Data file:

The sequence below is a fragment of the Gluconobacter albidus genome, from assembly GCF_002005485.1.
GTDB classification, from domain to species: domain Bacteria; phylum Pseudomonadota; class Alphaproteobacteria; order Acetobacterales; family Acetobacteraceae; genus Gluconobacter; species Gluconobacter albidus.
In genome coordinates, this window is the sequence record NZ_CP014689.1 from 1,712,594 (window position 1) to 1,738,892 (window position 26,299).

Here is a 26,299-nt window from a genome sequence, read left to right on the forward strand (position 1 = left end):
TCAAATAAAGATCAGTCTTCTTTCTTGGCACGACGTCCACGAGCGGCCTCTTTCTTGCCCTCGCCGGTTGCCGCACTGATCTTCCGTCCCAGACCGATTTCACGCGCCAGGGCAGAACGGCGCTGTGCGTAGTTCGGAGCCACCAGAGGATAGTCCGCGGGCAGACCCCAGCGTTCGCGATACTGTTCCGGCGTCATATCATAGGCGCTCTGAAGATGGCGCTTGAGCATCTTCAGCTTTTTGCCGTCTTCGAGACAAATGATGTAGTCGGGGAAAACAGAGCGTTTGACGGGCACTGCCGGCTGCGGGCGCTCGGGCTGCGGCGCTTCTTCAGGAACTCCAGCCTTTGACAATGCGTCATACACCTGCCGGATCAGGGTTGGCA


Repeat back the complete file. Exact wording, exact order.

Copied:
The sequence below is a fragment of the Gluconobacter albidus genome, from assembly GCF_002005485.1.
GTDB classification, from domain to species: domain Bacteria; phylum Pseudomonadota; class Alphaproteobacteria; order Acetobacterales; family Acetobacteraceae; genus Gluconobacter; species Gluconobacter albidus.
In genome coordinates, this window is the sequence record NZ_CP014689.1 from 1,712,594 (window position 1) to 1,738,892 (window position 26,299).

Here is a 26,299-nt window from a genome sequence, read left to right on the forward strand (position 1 = left end):
TCAAATAAAGATCAGTCTTCTTTCTTGGCACGACGTCCACGAGCGGCCTCTTTCTTGCCCTCGCCGGTTGCCGCACTGATCTTCCGTCCCAGACCGATTTCACGCGCCAGGGCAGAACGGCGCTGTGCGTAGTTCGGAGCCACCAGAGGATAGTCCGCGGGCAGACCCCAGCGTTCGCGATACTGTTCCGGCGTCATATCATAGGCGCTCTGAAGATGGCGCTTGAGCATCTTCAGCTTTTTGCCGTCTTCGAGACAAATGATGTAGTCGGGGAAAACAGAGCGTTTGACGGGCACTGCCGGCTGCGGGCGCTCGGGCTGCGGCGCTTCTTCAGGAACTCCAGCCTTTGACAATGCGTCATACACCTGCCGGATCAGGGTTGGCA